The Roman Empire, at its height (c. 117 CE), was the most extensive political and social structure in western civilization. By 285 CE the empire had grown too vast to be ruled from the central government at Rome and so was divided by the emperor Diocletian into a Western and an Eastern Empire. The Roman Empire began when Augustus Caesar became the first... [continue reading]
All Definitions (19) Articles (11) Videos (1) Images (39) Blogs (0)
published on 15 December 2011
The Roman temple complex at Baalbek (once Heliopolis) in Lebanon, the Beqaa Valley region.
published on 19 September 2012
The stage of the Roman theatre of Dougga, North Africa (168-169 CE)
published on 22 February 2013
The Roman theatre of Carthago Nova (New Carthage), in modern southern Spain.
Regional, inter-regional and international trade was a common feature of the Roman world. A mix of state control and a free market approach ensured goods produced in one location could be exported far and wide. Cereals, wine and olive oil, in particular, were exported in huge quantities whilst in the other direction came significant imports of precious... [continue reading]
Tyre is an ancient Phoenician port city which, in myth, is known as the birthplace of Europa (who gave Europe its name) and Dido of Carthage (who gave aid to, and fell in love with, Aeneas of Troy). The name means 'rock' and the city consisted of two parts, the main trade centre on an island, and 'old Tyre', about a half mile opposite... [continue reading]
Vesta was the goddess of the hearth, the home, and domestic life in the Roman religion (idenitified with the Greek goddess Hestia). She was the first-born of the titans Kronos and Rhea and, like the others, was swallowed by her father. When her brother Jupiter (the Greek Zeus), who managed to escape their father's appetite, freed his siblings, Vesta... [continue reading]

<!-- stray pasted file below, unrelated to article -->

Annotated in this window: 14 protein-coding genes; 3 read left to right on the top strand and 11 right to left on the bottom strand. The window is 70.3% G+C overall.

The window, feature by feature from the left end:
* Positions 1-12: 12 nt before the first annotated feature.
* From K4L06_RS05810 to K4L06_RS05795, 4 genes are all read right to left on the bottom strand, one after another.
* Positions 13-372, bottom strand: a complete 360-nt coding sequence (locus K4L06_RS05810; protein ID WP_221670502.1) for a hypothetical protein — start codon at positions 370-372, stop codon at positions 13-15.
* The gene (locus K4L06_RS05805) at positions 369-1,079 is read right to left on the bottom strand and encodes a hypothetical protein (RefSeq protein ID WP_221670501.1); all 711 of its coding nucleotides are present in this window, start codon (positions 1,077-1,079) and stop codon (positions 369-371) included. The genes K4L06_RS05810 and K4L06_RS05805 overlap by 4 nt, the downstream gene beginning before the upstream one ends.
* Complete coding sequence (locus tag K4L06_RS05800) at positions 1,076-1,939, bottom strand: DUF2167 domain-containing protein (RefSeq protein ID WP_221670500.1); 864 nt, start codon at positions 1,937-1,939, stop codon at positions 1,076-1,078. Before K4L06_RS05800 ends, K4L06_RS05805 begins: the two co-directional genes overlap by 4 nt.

Vestal Virgins( Latin: Vestales) were the priestesses of the Roman goddess of the hearth, Vesta, in the state religion of ancient Rome. At varying times there were four to six priestesses employed. They were the only full-time clergy (collegia) of a Roman deity which attests to the high regard in which the goddess was held. They tended... [continue reading]
The Western Roman Empire was the western part of the Roman Empire which, later, became known as The Holy Roman Empire. By 285 CE the Roman Empire had grown so vast that it was no longer feasible to govern all the provinces from the central seat of Rome. The Emperor Diocletian divided the empire into halves with the Eastern Empire governed out... [continue reading]
The exact role and status of women in the Roman world, and indeed in most ancient societies, has often been obscured by the biases of both ancient male writers and 19-20th century CE male scholars, a situation only relatively recently redressed by modern scholarship which has sought to more objectively assess women's status, rights, duties, representation... [continue reading]
In the 3rd century a girl of uncommon abilities was born in the desert wilderness of Syria. Rescued from death by her courageous mother, Zenobia masqueraded as a boy to stay alive. She grew up to become one of the toughest, deadliest women who ever lived. The historical novel Zenobia- Birth of a Legend... [continue reading]